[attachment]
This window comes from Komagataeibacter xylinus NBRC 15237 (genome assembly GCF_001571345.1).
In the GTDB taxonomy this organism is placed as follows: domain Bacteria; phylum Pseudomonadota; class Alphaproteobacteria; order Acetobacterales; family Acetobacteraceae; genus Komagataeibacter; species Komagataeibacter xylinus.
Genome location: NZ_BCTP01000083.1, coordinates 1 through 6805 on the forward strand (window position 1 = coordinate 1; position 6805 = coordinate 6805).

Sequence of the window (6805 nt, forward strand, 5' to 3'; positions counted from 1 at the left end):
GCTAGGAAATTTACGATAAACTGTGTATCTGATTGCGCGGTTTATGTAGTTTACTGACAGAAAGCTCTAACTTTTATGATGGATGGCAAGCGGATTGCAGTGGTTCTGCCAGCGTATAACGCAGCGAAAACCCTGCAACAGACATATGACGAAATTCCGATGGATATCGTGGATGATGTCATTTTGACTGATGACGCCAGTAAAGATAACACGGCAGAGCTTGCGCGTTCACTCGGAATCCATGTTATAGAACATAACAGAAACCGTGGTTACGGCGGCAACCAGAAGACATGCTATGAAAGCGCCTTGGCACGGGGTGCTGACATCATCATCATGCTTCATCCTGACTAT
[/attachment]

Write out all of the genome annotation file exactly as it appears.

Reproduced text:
This window comes from Komagataeibacter xylinus NBRC 15237 (genome assembly GCF_001571345.1).
In the GTDB taxonomy this organism is placed as follows: domain Bacteria; phylum Pseudomonadota; class Alphaproteobacteria; order Acetobacterales; family Acetobacteraceae; genus Komagataeibacter; species Komagataeibacter xylinus.
Genome location: NZ_BCTP01000083.1, coordinates 1 through 6805 on the forward strand (window position 1 = coordinate 1; position 6805 = coordinate 6805).

Sequence of the window (6805 nt, forward strand, 5' to 3'; positions counted from 1 at the left end):
GCTAGGAAATTTACGATAAACTGTGTATCTGATTGCGCGGTTTATGTAGTTTACTGACAGAAAGCTCTAACTTTTATGATGGATGGCAAGCGGATTGCAGTGGTTCTGCCAGCGTATAACGCAGCGAAAACCCTGCAACAGACATATGACGAAATTCCGATGGATATCGTGGATGATGTCATTTTGACTGATGACGCCAGTAAAGATAACACGGCAGAGCTTGCGCGTTCACTCGGAATCCATGTTATAGAACATAACAGAAACCGTGGTTACGGCGGCAACCAGAAGACATGCTATGAAAGCGCCTTGGCACGGGGTGCTGACATCATCATCATGCTTCATCCTGACTAT